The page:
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Pictorial Keys to Arthropods, Reptiles, Birds, and Mammals of Public Health Significance

This website is archived for historical purposes and is no longer being maintained or updated.

Important Notice

This document is provided by the National Center for Environmental Health’s Environmental Health Services Branch ONLY as an historical reference for the public health community. These PDFs are not maintained and the data they contain may no longer be current and/or accurate.

Public health biologists are often responsible for teaching animal identification to personnel (sanitarians, engineers, physicians, veterinarians, etc.) without special training in taxonomy. One of the most successful devices for such training has been the pictorial key. The first U.S. Public Health Service pictorial key was devised by Stanley B. Freeborn and Eugene J. Gerberg (1943) to guide personnel in the identification of anopheline mosquito larvae during our national malaria control program.

After the Centers for Disease Control and Prevention (CDC) was founded (1946) additional keys were developed. At present the CDC utilizes more than 75 such keys in its regular training program. These are the major items incorporated into this booklet. Apropos morphological diagrams are also included.

Precise identification of disease vectors is essential to their efficient control. In using the following keys it should be remembered that only a few of them include all species in a group, and that determinations made using them are only tentative. The pictorial keys are typical of identification keys found in reference works and scientific papers except that they are arranged as diagrams and are illustrated.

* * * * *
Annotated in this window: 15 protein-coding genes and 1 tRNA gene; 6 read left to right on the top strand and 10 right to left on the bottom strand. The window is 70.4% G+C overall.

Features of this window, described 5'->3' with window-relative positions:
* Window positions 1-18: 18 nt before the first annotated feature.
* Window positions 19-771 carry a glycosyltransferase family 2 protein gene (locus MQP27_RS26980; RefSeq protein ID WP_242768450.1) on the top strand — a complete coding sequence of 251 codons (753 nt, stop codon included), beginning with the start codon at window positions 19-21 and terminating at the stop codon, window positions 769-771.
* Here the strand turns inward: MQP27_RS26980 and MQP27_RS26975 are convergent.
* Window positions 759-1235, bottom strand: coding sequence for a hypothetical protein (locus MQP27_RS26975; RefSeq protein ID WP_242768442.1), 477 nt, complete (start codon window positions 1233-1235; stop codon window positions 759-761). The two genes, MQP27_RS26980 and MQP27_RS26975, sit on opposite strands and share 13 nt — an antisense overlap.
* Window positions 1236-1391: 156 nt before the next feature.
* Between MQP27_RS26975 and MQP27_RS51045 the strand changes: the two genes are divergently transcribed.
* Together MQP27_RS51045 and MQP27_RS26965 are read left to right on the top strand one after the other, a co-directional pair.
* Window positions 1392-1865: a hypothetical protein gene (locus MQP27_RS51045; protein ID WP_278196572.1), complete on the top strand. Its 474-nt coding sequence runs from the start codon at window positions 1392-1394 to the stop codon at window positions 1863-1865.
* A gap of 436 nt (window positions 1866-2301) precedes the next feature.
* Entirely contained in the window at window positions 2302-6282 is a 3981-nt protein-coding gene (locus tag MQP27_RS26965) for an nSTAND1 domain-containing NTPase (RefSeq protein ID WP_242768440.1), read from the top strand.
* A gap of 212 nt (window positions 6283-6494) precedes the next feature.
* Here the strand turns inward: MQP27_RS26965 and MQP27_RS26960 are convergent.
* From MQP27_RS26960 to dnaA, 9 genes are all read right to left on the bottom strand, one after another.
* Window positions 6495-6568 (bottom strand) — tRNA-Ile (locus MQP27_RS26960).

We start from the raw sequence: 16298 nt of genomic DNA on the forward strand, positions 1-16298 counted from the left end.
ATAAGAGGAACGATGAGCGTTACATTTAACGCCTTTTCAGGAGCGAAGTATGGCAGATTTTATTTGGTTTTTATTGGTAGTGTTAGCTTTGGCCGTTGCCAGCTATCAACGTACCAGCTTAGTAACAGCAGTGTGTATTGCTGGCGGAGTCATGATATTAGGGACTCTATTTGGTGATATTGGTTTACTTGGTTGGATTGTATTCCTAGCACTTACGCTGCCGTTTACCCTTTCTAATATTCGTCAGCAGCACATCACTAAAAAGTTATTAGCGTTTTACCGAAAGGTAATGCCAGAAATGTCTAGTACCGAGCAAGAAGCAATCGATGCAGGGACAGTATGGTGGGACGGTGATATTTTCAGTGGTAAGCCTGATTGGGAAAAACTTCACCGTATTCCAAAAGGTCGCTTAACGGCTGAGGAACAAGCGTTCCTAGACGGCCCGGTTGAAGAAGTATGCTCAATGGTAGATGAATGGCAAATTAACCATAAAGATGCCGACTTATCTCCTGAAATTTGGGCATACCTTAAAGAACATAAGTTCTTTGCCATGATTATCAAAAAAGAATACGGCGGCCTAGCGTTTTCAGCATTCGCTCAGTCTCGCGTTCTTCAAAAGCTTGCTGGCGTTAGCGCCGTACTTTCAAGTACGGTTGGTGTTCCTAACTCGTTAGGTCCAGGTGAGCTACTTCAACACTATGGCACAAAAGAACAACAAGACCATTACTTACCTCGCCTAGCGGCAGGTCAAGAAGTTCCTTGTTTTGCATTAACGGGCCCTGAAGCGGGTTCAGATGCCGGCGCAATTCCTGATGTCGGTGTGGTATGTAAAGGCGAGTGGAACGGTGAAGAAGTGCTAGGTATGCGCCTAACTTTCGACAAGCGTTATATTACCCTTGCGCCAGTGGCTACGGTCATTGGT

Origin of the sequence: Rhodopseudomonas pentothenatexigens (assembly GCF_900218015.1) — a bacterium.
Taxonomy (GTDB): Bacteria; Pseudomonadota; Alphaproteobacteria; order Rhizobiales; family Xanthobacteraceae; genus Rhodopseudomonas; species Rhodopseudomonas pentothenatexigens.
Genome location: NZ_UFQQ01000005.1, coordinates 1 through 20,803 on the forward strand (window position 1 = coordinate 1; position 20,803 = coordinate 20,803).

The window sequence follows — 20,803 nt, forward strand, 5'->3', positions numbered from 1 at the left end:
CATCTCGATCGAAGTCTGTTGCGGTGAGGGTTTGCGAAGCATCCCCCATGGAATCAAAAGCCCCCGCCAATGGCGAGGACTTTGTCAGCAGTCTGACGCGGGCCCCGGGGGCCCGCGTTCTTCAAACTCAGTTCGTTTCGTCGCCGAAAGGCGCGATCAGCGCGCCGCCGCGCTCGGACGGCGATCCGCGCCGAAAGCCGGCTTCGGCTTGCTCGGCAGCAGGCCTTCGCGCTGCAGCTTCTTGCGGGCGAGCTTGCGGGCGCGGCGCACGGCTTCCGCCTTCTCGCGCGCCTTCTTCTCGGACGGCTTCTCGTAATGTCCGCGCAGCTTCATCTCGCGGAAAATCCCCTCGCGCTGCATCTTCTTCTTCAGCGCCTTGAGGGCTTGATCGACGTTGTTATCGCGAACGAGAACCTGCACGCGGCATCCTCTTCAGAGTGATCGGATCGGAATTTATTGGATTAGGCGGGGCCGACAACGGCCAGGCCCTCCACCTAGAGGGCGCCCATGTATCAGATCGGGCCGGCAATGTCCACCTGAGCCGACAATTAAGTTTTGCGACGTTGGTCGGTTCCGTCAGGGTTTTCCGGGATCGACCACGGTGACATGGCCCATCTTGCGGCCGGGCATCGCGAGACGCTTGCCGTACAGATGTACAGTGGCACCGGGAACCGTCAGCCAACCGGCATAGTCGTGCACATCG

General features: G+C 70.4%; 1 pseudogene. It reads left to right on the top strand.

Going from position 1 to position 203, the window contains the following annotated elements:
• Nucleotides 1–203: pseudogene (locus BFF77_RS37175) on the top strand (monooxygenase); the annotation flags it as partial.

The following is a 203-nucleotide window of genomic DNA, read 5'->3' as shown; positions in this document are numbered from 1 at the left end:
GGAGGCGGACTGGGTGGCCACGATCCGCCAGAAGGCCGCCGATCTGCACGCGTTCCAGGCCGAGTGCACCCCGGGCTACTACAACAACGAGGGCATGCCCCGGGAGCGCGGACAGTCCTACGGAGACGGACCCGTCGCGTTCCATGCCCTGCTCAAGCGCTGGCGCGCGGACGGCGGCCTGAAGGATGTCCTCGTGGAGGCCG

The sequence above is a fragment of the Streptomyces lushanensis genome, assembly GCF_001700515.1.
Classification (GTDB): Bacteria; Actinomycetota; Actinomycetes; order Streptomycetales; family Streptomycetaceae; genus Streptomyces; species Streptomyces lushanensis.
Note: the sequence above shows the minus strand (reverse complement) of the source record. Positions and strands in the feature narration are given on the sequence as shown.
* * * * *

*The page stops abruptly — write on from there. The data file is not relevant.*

Note: This publication was previously issued under the same title by the Center for Disease Control of the U.S. Public Health Service, Atlanta, Georgia. These files are reproductions from the original publication. The publication has not been updated.

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Cover photo of Pictorial Keys

Introduction [PDF - 440 KB]
General [PDF - 791 KB]
Crustacea [PDF - 504 KB]
Centipedes [PDF - 510 KB]
Millipedes [PDF - 510 KB]
Arachnida [PDF - 505 KB]
Spiders [PDF - 505 KB]
Scorpions [PDF - 505 KB]
Acarina [PDF - 922 KB]
Ticks [PDF - 922 KB]
Mites [PDF - 922 KB]
Silverfish [PDF - 923 KB]
Collembola [PDF - 859 KB]
Cockroaches [PDF - 864 KB]
Termites [PDF - 859 KB]
Earwigs [PDF - 859 KB]
Psocids [PDF - 859 KB]
Lice (Anoplura) [PDF - 2 MB]
Lice (Mallophaga) [PDF - 166 KB]
Bugs [PDF - 354 KB]
Lepidoptera [PDF - 354 KB]
Beetles [PDF - 353 KB]
Hymenoptera [PDF - 1.2 MB]
Flies [PDF - 677 KB]
Mosquitoes [PDF - 1.7 MB]
Fleas [PDF - 376 KB]
Snakes [PDF - 845 KB]
Birds [PDF - 845 KB]
Rodents [PDF - 845 KB]
Lagomorphs [PDF - 845 KB]
Bats [PDF - 849 KB]
Selected References [PDF - 845 KB]

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